Indeed it would, but regardless, with a bounty of Monks-related projects are due for release, it seems inevitable that interest in the band will continue to grow in the near future. In addition to the feature film project, Eddie told me: "Dietmar Post is doing a documentary for German television, then there's another person here in the States, Scott McGraw, who's trying to get together the funding for an American documentary." Fans whose interest was piqued by news of the '98 'Burger-Monk' session should check out Dave Day's excellent recent solo single, "I Want The Right To Be Free"/"Don't Ha Ha", which features fellow ex-Monks Gary and Eddie, as well as his other solo records. A few lucky clubgoers even got to see Gary singing Monks songs onstage recently, according to Eddie: "I just returned from Minneapolis this last week, and when I was in Minneapolis I read a number of ads that the Monks were going to be playing with the Conquerors. I had agreed to go down and see them, and of course when I went down there I was in the dressing room and lo and behold Gary Burger was invited as well. Gary got up and sang a couple of songs, "I Hate You" and "Oh How To Do Now" and "Shut Up" or something--I declined the invitation because I was not sure if I would remember the parts, it'd been a lot of years. But anyway I was surprised to see that this audience there was totally pro-Monk in the sense that they were all watching and applauding and digging it. I just thought, 'This is really strange--these people know these songs!'"
One thing that is clear from talking to the ex-Monks is that as surprising as the Monks' resurgence is to the casual observer, to the members of the band it's downright baffling. Roger's attitude is representative as he admits that it "mystified me for a long time. Still don't understand it completely. I really don't know the attraction it has to people today. We talked it over between Dave and Gary and I and Ed, all of us, and we really don't know why it's taken this long. Well, personally I think it's because it wasn't the time for it back then, and something in this time is receptive to what we did. It certainly wasn't ready for widespread acceptance back then. It's a puzzle, but it is gratifying in a way. Now we're starting to get a few royalty checks from the publisher, and those are always welcome--a little payback after thirty years. It's been very little so far, but enough." Dave concurs, "We don't ever expect to make too much, but we still get a little bit from royalties coming in every three months, so it's really come a long way since thirty years ago."
Perhaps an experience of Larry's best illustrates the way the music they did thirty years ago continues to enrich the lives of the once and future Monks: "One time I turned on the radio here in my house, and I heard one of our Monk records being played on the radio, and I couldn't believe it. I thought I must have had my old record on the phonograph, but my phonograph was off, and yes, the Monk music was coming out of the radio. It was such a strange feeling to hear that happening."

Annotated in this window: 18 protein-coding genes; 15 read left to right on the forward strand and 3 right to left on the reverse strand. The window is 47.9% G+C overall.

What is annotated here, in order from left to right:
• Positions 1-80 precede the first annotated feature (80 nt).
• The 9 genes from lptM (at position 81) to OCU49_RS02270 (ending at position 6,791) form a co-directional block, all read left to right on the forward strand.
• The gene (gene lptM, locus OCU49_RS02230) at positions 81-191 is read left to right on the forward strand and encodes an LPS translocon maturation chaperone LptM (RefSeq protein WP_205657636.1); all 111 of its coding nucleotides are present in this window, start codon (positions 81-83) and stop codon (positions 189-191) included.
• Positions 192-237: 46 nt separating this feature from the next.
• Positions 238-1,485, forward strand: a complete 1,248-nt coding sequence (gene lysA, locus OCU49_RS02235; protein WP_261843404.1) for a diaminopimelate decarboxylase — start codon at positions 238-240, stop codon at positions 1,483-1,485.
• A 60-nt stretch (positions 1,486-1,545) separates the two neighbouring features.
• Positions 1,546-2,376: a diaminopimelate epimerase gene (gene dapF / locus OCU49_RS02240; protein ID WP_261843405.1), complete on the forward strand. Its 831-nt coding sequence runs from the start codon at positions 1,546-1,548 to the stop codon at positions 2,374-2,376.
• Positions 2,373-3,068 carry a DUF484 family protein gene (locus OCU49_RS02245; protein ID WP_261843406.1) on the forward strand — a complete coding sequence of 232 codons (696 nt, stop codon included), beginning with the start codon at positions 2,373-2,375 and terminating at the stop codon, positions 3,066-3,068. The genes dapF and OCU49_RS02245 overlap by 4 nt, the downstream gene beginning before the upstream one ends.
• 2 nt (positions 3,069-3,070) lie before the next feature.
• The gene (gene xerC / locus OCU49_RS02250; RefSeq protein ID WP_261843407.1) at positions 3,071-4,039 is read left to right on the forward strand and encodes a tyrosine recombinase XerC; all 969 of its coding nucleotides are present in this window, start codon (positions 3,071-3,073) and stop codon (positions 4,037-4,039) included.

Maybe Monk Time is here at last.
The essential tome Black Monk Time is available at your local bookstore or through Eddie Shaw's publishing company, Carson Street Publishing (205 East John Street, Carson City, NV 89701), which has also issued a book of his short stories, among other interesting literary works.
Gary Burger's studio is open to anyone looking for professional 24-track digital recording or industrial-quality video production; the facility was the site of the four-Monk reunion, and Dave Day's "I Want The Right To Be Free"/"Don't Ha Ha" single was recorded there. Contact Gary Burger Video/Audio, Route 6 Box 231, Bemidji, MN, 56601. Maybe you can talk Gary into playing you some of the 'Burger-Monk' tapes if you do an album there.
Dave Day's "I Want The Right To Be Free"/"Don't Ha Ha" single (featuring Gary and Eddie) is available direct from him, as are his other records. Dave is also selling original-design 'Black Monk Time' t-shirts, a must for any devotee. He's also friendly as all get out and nice as heck, so buy a t-shirt and a single. Write to: Dave 'Day' Havlicek, 201 Thomas Ave. SW, Renton, WA 98055.
The album Black Monk Time is currently out of print, but you might be able to find it anyway if you look hard enough and in the right stores. Otherwise, check the official Monks website (www.the-monks.com); when the disc is rereleased, it'll surely keep let us know, and in the meantime you can check out all kinds of great pictures, articles, interviews, and personal recollections relating to the Monks.
Mike Stax's excellent fanzine Ugly Things, which was so instrumental in the beginning of the Monks revival, is published infrequently but makes up for it by including information you can't get anywhere else about bands from the Creation to the Pretty Things to the Misfits. You can order back issues as well--the Monks articles appeared in issues #11 and #12. Write: Ugly Things, 3707 Fifth Ave. #145, San Diego, CA 92103.